The Accidental Detective (Tam jeong deo bigining)

Korea (2015) Dir. Kim Jung-Hoon

Murder and comedy do not always make for great bedfellows in cinema. Getting the balance right between gravity and levity is a thankless task when eventually one has to give way to the other without either being compromised. In his second feature, Kim Jung-Hoon makes a valiant attempt to amuse whilst engaging us with a twisting murder case.

Kang Dae-Man (Kwon Sang-Woo) runs a small comic book store after failing to become a police detective due to a minor physical complaint, yet this doesn’t stop him from studying real life crimes and trying to figure them out. Thanks to his detective friend Joon-Soo (Park Hae-Joon), Dae-Man gets to see some of the official procedure up front, offering his opinion to Joon-Soo on occasion.

Someone unappreciative of Dae-Man’s opinion is grizzled veteran Senior Detective Noh (Sung Dong-Il), recently demoted to work under his former junior Seo (Lee Hae-Young). When Seo-Yung (Lee Un-Jung), the wife of Yong-Gyu (Lee Seung-Joon) a mutual friend of Dae-Man and Joon-Soo, is murdered, Joon-Soo is framed as the prime suspect and arrested. To clear Joon-Soo’s name, the unlikely pairing of Dae-Man and Noh join forces, exposing a deeper case than first thought.

The basic plot is inescapably clichéd as is much of the distracting humour but Kim Jung-Hoon compensates for this on two fronts – the charisma and chemistry of the odd couple leads and the density of the murder case itself. It may be suffused with hit and miss comedy and a premise that would never occur in reality, but the twists and misdirection of the big reveal are on a par with any straight crime thriller.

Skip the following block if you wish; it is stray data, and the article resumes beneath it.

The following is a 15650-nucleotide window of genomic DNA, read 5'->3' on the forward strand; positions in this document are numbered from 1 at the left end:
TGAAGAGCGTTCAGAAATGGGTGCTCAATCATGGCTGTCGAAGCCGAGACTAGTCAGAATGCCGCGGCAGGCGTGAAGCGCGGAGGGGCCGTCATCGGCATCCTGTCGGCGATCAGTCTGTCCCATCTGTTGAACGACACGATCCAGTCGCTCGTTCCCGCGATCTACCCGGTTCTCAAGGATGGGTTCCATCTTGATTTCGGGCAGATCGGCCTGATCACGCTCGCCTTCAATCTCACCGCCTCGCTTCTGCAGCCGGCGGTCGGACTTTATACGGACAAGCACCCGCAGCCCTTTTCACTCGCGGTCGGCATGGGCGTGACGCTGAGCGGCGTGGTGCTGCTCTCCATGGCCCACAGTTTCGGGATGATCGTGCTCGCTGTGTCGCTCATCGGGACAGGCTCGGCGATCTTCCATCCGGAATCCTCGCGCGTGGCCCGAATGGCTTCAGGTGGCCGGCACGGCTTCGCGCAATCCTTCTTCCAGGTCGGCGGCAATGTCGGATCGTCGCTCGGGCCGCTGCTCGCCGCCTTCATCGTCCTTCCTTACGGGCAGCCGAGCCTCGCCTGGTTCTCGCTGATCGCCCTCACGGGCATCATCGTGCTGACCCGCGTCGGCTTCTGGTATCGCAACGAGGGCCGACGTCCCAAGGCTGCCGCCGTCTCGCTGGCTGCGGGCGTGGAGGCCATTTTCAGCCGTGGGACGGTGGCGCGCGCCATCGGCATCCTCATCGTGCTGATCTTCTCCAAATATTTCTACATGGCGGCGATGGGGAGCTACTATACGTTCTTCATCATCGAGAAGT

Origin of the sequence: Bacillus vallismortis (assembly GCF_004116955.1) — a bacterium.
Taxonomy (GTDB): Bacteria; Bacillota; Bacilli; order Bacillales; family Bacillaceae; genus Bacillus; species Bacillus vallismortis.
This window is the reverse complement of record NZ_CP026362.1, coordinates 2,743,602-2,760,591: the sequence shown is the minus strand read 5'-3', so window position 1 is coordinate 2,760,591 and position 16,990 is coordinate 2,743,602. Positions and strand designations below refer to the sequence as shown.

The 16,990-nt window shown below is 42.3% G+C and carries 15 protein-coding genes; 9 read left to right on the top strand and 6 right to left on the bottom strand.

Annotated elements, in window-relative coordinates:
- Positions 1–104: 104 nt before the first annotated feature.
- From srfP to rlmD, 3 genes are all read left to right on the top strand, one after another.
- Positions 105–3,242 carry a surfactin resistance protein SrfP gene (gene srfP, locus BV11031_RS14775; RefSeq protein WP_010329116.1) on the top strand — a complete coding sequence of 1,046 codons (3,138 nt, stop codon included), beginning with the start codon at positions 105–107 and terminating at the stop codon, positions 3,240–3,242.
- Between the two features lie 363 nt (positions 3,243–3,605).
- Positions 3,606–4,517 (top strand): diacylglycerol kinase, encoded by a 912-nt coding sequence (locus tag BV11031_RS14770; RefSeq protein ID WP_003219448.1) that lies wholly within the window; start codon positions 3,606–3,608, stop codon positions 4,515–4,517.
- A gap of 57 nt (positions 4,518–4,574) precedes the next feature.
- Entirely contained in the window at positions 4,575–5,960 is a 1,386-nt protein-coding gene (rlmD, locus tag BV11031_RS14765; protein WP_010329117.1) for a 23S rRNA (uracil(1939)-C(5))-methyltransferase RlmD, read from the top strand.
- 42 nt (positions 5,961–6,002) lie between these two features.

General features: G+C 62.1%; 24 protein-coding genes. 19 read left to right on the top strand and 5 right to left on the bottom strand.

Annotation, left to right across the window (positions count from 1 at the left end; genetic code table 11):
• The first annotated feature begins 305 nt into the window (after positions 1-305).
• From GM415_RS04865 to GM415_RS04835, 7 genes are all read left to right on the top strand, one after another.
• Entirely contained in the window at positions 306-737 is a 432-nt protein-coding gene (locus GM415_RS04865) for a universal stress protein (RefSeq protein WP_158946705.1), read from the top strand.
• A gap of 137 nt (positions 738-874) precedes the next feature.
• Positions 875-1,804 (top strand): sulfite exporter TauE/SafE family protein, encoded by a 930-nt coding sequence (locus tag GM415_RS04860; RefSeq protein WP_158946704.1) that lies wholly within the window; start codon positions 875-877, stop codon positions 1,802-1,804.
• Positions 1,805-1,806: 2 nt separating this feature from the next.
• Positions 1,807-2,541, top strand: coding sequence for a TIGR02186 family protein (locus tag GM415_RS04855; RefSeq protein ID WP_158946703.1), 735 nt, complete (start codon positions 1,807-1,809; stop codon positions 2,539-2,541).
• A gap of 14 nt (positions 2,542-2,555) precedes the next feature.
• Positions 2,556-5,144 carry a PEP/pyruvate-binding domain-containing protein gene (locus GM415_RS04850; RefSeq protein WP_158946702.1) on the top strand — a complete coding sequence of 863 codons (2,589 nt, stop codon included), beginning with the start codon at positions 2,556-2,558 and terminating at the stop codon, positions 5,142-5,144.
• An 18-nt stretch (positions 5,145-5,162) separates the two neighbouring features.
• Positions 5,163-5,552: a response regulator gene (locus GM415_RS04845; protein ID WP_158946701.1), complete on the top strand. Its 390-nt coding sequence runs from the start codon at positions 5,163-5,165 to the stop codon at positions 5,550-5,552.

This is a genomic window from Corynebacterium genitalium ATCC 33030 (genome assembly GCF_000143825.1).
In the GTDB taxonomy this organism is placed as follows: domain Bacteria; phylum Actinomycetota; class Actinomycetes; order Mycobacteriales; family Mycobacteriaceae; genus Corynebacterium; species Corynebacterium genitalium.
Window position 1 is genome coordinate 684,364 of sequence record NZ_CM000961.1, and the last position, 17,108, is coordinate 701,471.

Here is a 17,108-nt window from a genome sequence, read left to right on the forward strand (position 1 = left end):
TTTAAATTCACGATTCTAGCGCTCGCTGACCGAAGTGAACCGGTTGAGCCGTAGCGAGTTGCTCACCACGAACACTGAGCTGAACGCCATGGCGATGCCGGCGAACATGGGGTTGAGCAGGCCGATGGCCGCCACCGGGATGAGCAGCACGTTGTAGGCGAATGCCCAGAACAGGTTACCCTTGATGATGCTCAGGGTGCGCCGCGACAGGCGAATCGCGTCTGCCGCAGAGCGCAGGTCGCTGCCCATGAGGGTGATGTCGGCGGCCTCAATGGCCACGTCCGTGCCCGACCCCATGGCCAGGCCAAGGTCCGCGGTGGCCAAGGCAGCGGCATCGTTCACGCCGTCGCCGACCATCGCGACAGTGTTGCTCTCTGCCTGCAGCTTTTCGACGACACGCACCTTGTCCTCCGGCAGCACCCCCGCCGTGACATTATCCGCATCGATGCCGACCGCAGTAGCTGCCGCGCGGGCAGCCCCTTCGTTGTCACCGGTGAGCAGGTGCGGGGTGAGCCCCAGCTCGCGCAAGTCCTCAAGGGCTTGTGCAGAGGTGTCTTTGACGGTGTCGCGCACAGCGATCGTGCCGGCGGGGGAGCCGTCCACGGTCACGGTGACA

Anyone familiar with Korean comedies will be well versed in the formula: a whacky first act, a saggy middle section introducing the drama that leads to an overwrought final stretch. Kim’s script essentially follows this template, supplanting the romantic drama with brutal murders and the lachrymose finale with high-tension violence, yet feels more cohesive as a result, since thrills and laughs rely on a similar energy to work.

Dae-Man initially comes across as hapless man-child who would rather play detective than run his shop or look after his own children, much to the annoyance of his short-tempered wife Mi-Ok (Seo Young-Hee). Yet at the police station during his first meeting with Noh, he is able to discern a man’s innocence through evidence overlooked in the pursuit to shut the case quickly.

Ironically, Dae-Man was at the flat the night Seo-Yung was killed but both he and Yong-Gyu were passed out after a heavy night drinking. Again, Dae-Man spots things the police miss which earns begrudging kudos from Noh, although he makes it clear Dea-Man should stay out his way and let him investigate the case – that is until Joon-Soo is arrested.